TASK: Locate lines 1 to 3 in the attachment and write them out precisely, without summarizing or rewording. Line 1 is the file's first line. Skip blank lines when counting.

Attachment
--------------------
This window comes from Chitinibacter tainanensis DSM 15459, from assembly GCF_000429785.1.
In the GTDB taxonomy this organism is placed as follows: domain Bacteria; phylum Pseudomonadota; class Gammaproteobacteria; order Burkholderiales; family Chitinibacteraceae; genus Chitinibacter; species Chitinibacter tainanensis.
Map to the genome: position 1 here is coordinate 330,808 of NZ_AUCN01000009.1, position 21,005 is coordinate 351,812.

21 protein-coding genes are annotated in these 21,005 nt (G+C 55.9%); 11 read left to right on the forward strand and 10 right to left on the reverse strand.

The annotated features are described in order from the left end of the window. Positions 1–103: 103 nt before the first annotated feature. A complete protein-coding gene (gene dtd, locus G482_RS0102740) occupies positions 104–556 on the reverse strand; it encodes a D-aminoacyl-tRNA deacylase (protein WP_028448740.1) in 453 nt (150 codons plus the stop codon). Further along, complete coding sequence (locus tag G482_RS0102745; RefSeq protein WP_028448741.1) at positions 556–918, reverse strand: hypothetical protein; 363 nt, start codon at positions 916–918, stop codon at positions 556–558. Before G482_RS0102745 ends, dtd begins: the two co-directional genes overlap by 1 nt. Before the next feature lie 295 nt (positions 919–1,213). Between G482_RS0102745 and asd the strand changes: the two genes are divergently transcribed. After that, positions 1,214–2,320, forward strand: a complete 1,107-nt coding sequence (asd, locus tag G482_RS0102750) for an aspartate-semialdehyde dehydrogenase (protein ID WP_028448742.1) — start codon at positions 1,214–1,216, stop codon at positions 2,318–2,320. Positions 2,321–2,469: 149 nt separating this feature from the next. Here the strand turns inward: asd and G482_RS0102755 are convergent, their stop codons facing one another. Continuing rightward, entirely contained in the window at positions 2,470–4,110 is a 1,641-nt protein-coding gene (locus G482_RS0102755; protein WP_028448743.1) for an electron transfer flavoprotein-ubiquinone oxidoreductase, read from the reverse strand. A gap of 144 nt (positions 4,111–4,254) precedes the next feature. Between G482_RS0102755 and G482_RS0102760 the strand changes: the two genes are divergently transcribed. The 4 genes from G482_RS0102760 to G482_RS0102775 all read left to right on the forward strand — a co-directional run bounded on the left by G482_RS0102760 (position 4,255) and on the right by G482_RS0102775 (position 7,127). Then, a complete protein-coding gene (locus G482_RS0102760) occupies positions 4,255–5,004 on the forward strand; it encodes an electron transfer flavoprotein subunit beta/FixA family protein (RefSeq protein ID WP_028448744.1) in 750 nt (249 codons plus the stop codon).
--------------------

This window comes from Chitinibacter tainanensis DSM 15459, from assembly GCF_000429785.1.
In the GTDB taxonomy this organism is placed as follows: domain Bacteria; phylum Pseudomonadota; class Gammaproteobacteria; order Burkholderiales; family Chitinibacteraceae; genus Chitinibacter; species Chitinibacter tainanensis.
Map to the genome: position 1 here is coordinate 330,808 of NZ_AUCN01000009.1, position 21,005 is coordinate 351,812.